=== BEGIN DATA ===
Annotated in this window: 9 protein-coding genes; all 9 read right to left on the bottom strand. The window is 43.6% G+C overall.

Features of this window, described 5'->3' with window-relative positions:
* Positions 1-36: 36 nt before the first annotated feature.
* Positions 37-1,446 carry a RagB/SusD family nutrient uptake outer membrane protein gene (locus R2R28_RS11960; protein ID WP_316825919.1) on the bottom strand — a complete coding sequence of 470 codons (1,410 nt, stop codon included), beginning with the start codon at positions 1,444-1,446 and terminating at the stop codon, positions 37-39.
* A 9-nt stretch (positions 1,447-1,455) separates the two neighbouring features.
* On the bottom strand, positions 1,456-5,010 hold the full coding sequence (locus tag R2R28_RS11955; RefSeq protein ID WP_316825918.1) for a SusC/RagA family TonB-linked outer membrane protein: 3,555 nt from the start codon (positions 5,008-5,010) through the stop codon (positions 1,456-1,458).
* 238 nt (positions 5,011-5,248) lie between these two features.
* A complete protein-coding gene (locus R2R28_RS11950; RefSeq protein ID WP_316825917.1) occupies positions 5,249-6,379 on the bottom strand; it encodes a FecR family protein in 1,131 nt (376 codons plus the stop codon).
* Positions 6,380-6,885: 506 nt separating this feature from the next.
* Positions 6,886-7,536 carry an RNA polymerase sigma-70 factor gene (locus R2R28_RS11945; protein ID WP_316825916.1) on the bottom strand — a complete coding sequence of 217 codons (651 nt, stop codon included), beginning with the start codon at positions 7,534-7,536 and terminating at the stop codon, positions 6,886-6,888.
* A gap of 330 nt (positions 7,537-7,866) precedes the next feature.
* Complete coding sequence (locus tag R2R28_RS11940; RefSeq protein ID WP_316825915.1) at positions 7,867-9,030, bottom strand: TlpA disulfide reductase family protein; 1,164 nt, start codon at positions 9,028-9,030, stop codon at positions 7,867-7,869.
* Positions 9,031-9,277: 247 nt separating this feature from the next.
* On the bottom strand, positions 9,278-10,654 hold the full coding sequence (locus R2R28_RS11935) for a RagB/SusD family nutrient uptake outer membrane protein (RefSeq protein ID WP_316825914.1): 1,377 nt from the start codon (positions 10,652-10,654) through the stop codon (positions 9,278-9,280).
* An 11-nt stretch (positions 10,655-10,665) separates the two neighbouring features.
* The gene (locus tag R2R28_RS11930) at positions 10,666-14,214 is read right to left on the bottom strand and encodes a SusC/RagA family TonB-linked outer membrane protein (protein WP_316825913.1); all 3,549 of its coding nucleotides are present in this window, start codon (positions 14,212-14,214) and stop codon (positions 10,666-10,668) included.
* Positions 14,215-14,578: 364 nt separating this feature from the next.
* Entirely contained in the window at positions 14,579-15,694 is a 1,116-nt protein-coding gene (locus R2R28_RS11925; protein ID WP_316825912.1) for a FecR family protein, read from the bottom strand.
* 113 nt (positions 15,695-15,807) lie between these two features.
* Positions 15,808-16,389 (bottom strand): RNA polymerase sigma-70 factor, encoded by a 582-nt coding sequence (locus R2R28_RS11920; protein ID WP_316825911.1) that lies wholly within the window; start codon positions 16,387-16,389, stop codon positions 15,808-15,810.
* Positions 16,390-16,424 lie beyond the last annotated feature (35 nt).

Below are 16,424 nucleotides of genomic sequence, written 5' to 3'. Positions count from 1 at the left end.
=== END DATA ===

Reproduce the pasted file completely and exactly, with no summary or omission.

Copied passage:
Annotated in this window: 9 protein-coding genes; all 9 read right to left on the bottom strand. The window is 43.6% G+C overall.

Features of this window, described 5'->3' with window-relative positions:
* Positions 1-36: 36 nt before the first annotated feature.
* Positions 37-1,446 carry a RagB/SusD family nutrient uptake outer membrane protein gene (locus R2R28_RS11960; protein ID WP_316825919.1) on the bottom strand — a complete coding sequence of 470 codons (1,410 nt, stop codon included), beginning with the start codon at positions 1,444-1,446 and terminating at the stop codon, positions 37-39.
* A 9-nt stretch (positions 1,447-1,455) separates the two neighbouring features.
* On the bottom strand, positions 1,456-5,010 hold the full coding sequence (locus tag R2R28_RS11955; RefSeq protein ID WP_316825918.1) for a SusC/RagA family TonB-linked outer membrane protein: 3,555 nt from the start codon (positions 5,008-5,010) through the stop codon (positions 1,456-1,458).
* 238 nt (positions 5,011-5,248) lie between these two features.
* A complete protein-coding gene (locus R2R28_RS11950; RefSeq protein ID WP_316825917.1) occupies positions 5,249-6,379 on the bottom strand; it encodes a FecR family protein in 1,131 nt (376 codons plus the stop codon).
* Positions 6,380-6,885: 506 nt separating this feature from the next.
* Positions 6,886-7,536 carry an RNA polymerase sigma-70 factor gene (locus R2R28_RS11945; protein ID WP_316825916.1) on the bottom strand — a complete coding sequence of 217 codons (651 nt, stop codon included), beginning with the start codon at positions 7,534-7,536 and terminating at the stop codon, positions 6,886-6,888.
* A gap of 330 nt (positions 7,537-7,866) precedes the next feature.
* Complete coding sequence (locus tag R2R28_RS11940; RefSeq protein ID WP_316825915.1) at positions 7,867-9,030, bottom strand: TlpA disulfide reductase family protein; 1,164 nt, start codon at positions 9,028-9,030, stop codon at positions 7,867-7,869.
* Positions 9,031-9,277: 247 nt separating this feature from the next.
* On the bottom strand, positions 9,278-10,654 hold the full coding sequence (locus R2R28_RS11935) for a RagB/SusD family nutrient uptake outer membrane protein (RefSeq protein ID WP_316825914.1): 1,377 nt from the start codon (positions 10,652-10,654) through the stop codon (positions 9,278-9,280).
* An 11-nt stretch (positions 10,655-10,665) separates the two neighbouring features.
* The gene (locus tag R2R28_RS11930) at positions 10,666-14,214 is read right to left on the bottom strand and encodes a SusC/RagA family TonB-linked outer membrane protein (protein WP_316825913.1); all 3,549 of its coding nucleotides are present in this window, start codon (positions 14,212-14,214) and stop codon (positions 10,666-10,668) included.
* Positions 14,215-14,578: 364 nt separating this feature from the next.
* Entirely contained in the window at positions 14,579-15,694 is a 1,116-nt protein-coding gene (locus R2R28_RS11925; protein ID WP_316825912.1) for a FecR family protein, read from the bottom strand.
* 113 nt (positions 15,695-15,807) lie between these two features.
* Positions 15,808-16,389 (bottom strand): RNA polymerase sigma-70 factor, encoded by a 582-nt coding sequence (locus R2R28_RS11920; protein ID WP_316825911.1) that lies wholly within the window; start codon positions 16,387-16,389, stop codon positions 15,808-15,810.
* Positions 16,390-16,424 lie beyond the last annotated feature (35 nt).

Below are 16,424 nucleotides of genomic sequence, written 5' to 3'. Positions count from 1 at the left end.